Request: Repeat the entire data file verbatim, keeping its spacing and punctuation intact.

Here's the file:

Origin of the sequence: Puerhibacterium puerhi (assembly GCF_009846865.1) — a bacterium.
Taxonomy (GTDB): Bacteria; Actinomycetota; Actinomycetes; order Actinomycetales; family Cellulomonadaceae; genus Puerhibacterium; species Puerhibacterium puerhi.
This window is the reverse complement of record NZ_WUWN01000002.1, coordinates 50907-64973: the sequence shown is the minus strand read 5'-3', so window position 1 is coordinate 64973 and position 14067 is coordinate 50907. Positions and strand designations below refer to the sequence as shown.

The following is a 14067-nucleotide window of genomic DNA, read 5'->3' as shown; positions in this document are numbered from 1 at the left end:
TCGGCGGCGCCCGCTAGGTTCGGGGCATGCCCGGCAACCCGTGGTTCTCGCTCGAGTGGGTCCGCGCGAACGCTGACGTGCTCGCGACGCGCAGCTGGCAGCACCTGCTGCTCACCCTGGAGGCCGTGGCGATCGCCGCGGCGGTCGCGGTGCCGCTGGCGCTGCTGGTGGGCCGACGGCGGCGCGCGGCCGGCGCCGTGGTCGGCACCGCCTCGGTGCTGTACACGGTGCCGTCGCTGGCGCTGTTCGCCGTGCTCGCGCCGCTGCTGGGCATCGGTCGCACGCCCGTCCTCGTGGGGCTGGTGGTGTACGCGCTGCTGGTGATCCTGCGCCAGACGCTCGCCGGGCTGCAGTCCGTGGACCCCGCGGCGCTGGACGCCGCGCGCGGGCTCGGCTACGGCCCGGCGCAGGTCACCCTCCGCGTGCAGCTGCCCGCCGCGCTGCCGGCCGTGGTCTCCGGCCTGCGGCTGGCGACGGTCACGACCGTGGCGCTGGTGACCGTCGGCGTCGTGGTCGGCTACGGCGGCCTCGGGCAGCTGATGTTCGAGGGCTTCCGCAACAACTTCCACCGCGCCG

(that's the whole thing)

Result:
Origin of the sequence: Puerhibacterium puerhi (assembly GCF_009846865.1) — a bacterium.
Taxonomy (GTDB): Bacteria; Actinomycetota; Actinomycetes; order Actinomycetales; family Cellulomonadaceae; genus Puerhibacterium; species Puerhibacterium puerhi.
This window is the reverse complement of record NZ_WUWN01000002.1, coordinates 50907-64973: the sequence shown is the minus strand read 5'-3', so window position 1 is coordinate 64973 and position 14067 is coordinate 50907. Positions and strand designations below refer to the sequence as shown.

The following is a 14067-nucleotide window of genomic DNA, read 5'->3' as shown; positions in this document are numbered from 1 at the left end:
TCGGCGGCGCCCGCTAGGTTCGGGGCATGCCCGGCAACCCGTGGTTCTCGCTCGAGTGGGTCCGCGCGAACGCTGACGTGCTCGCGACGCGCAGCTGGCAGCACCTGCTGCTCACCCTGGAGGCCGTGGCGATCGCCGCGGCGGTCGCGGTGCCGCTGGCGCTGCTGGTGGGCCGACGGCGGCGCGCGGCCGGCGCCGTGGTCGGCACCGCCTCGGTGCTGTACACGGTGCCGTCGCTGGCGCTGTTCGCCGTGCTCGCGCCGCTGCTGGGCATCGGTCGCACGCCCGTCCTCGTGGGGCTGGTGGTGTACGCGCTGCTGGTGATCCTGCGCCAGACGCTCGCCGGGCTGCAGTCCGTGGACCCCGCGGCGCTGGACGCCGCGCGCGGGCTCGGCTACGGCCCGGCGCAGGTCACCCTCCGCGTGCAGCTGCCCGCCGCGCTGCCGGCCGTGGTCTCCGGCCTGCGGCTGGCGACGGTCACGACCGTGGCGCTGGTGACCGTCGGCGTCGTGGTCGGCTACGGCGGCCTCGGGCAGCTGATGTTCGAGGGCTTCCGCAACAACTTCCACCGCGCCG